Not a Joke.

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    Bill Childs


    Thursday night, my daughter Kira wanted to meet us and go out to eat for the purpose of introducing her new boyfriend to us.

    To make a somewhat long story short……..

    while waiting for dinner to be served, we naturally made the normal chit-chat about nothings which I am not comfortable with, when her new Beau said/asked,

    “I hear you’re very interested in tracing Indian genealogy?”

    I immediately asked him if he or his family knew what their Indian heritage was (Any of you would have also, looking as he did).

    He replied, “Blackfoot Cherokee”. I smiled and asked where his parents were from….

    “Hazard County, Kentucky”, he replied.

    I invited him to the forum.



    Bill that’s a hoot! It never ceases to amaze me when I run into “folks from home”.

    My maternal Grandpa is from Hazard (Hamblin & Hoskins surnames), my maternal Grandma was born in Yerkes, just outside of Hazard (Campbell & Morgan surnames).


    The “children” of east coast triracials may just turn out to be the single largest group in America……….. I love it! 😉

    In Person Co, as we talk to people about cemeteries…. you would be surprised how many will confide in us that they have found mixed blood but some family members are in denial LOL

    What I’m saying is I’m glad this site it getting the truth out and making it public…… btw……. every person who has seen that they could admit to us what they have found to be truth…… every one has been PROUD to be what they are. ALL of what they are.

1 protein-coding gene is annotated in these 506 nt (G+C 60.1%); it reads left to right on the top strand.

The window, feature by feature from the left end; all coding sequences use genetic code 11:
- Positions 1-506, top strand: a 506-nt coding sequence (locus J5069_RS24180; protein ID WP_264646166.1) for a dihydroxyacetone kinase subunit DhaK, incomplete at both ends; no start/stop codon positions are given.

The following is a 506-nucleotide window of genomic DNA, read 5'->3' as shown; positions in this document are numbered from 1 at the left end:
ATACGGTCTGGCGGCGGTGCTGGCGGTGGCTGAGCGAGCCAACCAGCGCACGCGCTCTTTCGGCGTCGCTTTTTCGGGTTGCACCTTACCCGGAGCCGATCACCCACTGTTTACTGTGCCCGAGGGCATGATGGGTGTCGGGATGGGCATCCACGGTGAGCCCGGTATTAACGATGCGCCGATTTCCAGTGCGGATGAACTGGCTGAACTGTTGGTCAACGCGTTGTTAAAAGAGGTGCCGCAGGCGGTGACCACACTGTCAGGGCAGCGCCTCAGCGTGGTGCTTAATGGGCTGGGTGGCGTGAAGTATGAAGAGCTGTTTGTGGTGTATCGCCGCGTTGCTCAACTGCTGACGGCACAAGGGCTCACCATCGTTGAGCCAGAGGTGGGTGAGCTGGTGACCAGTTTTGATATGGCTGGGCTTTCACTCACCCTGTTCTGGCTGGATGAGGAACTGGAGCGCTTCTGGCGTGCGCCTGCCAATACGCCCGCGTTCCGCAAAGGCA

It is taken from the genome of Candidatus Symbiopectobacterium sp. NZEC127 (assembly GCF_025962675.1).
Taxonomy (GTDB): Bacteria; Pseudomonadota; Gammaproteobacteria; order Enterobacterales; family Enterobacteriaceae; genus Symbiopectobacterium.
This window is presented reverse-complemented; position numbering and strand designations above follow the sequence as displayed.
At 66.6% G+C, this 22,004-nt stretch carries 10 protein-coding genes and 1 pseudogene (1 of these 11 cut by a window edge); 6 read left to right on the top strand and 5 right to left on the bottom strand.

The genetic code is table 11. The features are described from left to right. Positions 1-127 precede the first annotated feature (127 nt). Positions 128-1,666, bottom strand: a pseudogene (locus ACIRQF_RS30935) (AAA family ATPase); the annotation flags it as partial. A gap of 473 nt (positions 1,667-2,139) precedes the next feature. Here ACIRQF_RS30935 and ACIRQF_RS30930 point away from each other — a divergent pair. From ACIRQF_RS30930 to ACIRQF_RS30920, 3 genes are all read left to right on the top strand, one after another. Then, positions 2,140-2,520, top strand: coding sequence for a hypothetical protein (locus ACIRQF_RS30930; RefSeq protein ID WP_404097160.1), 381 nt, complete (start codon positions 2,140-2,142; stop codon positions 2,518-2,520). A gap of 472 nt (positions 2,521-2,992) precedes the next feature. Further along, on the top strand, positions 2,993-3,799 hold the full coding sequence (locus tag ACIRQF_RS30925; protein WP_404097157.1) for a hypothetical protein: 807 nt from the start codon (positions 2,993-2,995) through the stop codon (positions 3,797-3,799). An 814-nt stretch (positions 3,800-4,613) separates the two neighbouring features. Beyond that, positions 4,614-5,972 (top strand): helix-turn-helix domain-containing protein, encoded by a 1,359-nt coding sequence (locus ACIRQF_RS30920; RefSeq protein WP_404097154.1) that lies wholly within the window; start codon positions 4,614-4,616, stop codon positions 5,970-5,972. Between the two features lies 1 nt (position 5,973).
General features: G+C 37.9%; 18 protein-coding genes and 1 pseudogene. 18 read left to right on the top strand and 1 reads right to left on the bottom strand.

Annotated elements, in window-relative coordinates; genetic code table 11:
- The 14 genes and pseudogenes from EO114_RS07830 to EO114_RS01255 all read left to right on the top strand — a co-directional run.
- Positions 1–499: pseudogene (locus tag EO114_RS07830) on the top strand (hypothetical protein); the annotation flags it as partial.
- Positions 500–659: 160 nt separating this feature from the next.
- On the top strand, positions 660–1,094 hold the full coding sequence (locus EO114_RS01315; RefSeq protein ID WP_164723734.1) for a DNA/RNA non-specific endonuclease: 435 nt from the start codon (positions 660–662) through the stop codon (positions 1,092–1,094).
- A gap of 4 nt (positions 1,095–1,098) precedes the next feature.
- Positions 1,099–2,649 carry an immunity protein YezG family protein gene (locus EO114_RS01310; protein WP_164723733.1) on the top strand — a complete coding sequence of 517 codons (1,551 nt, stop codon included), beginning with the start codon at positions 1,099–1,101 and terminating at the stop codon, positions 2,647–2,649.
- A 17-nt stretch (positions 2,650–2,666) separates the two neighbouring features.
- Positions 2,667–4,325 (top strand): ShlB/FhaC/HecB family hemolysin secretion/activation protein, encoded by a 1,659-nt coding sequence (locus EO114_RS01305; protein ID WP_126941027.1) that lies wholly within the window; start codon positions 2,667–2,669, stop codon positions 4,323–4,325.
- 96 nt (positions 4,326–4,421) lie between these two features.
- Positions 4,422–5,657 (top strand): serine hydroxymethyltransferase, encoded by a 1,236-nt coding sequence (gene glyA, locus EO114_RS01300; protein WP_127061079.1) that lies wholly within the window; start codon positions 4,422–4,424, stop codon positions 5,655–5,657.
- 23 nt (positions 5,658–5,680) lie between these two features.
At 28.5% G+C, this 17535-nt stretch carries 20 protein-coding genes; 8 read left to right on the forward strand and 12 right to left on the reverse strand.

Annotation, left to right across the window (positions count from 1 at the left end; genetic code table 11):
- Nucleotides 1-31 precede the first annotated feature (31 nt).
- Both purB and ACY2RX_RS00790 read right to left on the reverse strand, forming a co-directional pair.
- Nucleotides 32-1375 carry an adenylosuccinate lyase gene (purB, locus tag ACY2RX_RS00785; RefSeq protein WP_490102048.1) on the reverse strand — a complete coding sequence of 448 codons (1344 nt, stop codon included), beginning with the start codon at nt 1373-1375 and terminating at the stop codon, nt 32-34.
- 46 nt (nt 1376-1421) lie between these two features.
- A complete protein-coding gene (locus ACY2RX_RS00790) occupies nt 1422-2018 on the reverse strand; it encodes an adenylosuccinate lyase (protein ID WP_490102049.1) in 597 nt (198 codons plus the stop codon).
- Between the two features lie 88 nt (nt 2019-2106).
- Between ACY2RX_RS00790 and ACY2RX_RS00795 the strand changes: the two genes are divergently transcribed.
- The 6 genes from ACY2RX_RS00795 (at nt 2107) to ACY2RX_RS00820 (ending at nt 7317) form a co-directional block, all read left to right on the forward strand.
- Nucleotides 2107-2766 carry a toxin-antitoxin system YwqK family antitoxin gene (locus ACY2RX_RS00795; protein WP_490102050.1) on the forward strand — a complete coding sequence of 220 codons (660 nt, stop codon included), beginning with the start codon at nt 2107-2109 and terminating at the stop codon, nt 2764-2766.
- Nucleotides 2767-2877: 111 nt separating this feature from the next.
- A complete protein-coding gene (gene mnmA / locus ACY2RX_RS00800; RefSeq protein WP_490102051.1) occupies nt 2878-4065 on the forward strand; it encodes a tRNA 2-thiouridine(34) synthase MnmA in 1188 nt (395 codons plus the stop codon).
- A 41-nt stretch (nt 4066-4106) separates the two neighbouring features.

Yahoo, Wahoo and Amen!

    Bill “your’e way too cool” ! I hope that your daughters new friend /old friend will join us all here!


    It’s not SUCH a small world afterall. I hope her boy friend joins us soon, too. This IS getting pretty big. 😀 Lynella.


    I read this situation differently than saying there’s a lot of these descendants out there. I grew up in the big city (Chicago) and I can’t remember ever coming across anybody else who said they were Blackfoot. Then I lived in another big city (LA) and never heard it there either.

    To me, this is the coincidence factor, as soon as you turn your attention in this direction you notice countless coincidences that defy statistical probability. In my opinion, this situation is just another example of those mischievous matchmakers up to their old tricks.

    It’s like the people here in the upper south (where I now live) who think there’s tons of people claiming Blackfoot and it’s just the result of some 19th century fad. They don’t know that in other parts of the country, it’s a total rarity that only occurs in people who derived from the Upper South in the 18th century, long before white or black America had ever heard the term “Blackfoot.”

    Bill Childs

    I worked with a guy in Indianapolis who claimed to be “Blackfoot Indian” and his family had been in Indiana since the early 1800s but I didn’t take him seriously in the 1970s. His surname was JAYNES – hard telling from which surname his Blackfoot entered. Wish I knew then what I know now.

    I also worked with a guy here named BROOKS who claimed to be of Cherokee descent but didn’t look like any Cherokee I’d seen and his people were from Virginia and people often mistook us for one-another (when my hair was still black) and I always told him “they” weren’t in Central Virginia.

    My phone book also includes most of Morgan Co., Ind.

    I looked for some significant names (as well as some the daughters who married-out) and they’re still here – probably still claiming to be “part” Indian – no disrespect directed towards them, ya’ll know how that works.

    Go figure.


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